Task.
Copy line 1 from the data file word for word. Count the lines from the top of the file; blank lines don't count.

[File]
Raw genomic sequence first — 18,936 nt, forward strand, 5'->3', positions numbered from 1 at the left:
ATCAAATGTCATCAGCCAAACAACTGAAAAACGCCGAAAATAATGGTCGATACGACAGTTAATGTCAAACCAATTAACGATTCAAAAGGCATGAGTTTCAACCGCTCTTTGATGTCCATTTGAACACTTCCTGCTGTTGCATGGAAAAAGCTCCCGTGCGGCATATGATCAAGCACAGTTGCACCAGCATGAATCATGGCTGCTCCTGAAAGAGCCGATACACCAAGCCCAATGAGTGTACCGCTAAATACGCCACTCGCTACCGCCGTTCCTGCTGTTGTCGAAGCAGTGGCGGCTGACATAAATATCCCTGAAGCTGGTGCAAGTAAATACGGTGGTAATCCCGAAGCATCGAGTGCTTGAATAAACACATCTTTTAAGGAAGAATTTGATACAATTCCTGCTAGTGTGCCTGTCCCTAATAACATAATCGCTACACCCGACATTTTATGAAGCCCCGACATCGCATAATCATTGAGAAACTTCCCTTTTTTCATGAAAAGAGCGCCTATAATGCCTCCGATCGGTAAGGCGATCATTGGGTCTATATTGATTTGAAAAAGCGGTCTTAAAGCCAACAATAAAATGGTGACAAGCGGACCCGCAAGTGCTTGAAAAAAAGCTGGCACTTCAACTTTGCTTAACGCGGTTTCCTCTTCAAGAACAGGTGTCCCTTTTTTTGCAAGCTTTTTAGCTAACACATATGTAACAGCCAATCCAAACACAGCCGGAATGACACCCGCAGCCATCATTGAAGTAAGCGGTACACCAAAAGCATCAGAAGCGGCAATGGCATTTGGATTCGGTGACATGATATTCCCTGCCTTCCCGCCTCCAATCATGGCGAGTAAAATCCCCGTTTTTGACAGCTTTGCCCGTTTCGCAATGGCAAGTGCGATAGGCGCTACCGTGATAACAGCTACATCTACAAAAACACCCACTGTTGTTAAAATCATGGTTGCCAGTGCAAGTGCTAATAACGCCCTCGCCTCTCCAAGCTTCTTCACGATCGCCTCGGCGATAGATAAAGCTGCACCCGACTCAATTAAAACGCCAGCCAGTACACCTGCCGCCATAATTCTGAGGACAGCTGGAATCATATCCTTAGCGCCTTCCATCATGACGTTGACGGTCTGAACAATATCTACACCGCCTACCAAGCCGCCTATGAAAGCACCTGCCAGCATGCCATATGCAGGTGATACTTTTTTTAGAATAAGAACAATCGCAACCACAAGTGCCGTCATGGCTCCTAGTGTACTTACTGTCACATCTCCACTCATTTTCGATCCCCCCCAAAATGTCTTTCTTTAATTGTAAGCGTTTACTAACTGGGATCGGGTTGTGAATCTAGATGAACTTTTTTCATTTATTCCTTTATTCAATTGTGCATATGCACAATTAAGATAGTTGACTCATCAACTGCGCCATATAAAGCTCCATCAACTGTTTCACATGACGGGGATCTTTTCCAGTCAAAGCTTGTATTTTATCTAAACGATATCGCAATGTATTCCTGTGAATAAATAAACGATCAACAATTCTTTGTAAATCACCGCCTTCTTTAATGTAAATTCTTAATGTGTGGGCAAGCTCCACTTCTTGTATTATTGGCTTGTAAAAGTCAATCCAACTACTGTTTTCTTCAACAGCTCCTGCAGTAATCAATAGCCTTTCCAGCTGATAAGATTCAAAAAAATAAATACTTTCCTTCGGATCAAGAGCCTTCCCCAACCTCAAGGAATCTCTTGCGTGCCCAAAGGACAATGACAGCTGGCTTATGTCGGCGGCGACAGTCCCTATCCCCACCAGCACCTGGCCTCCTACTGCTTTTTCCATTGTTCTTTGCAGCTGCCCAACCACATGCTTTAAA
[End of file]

Raw genomic sequence first — 18,936 nt, forward strand, 5'->3', positions numbered from 1 at the left: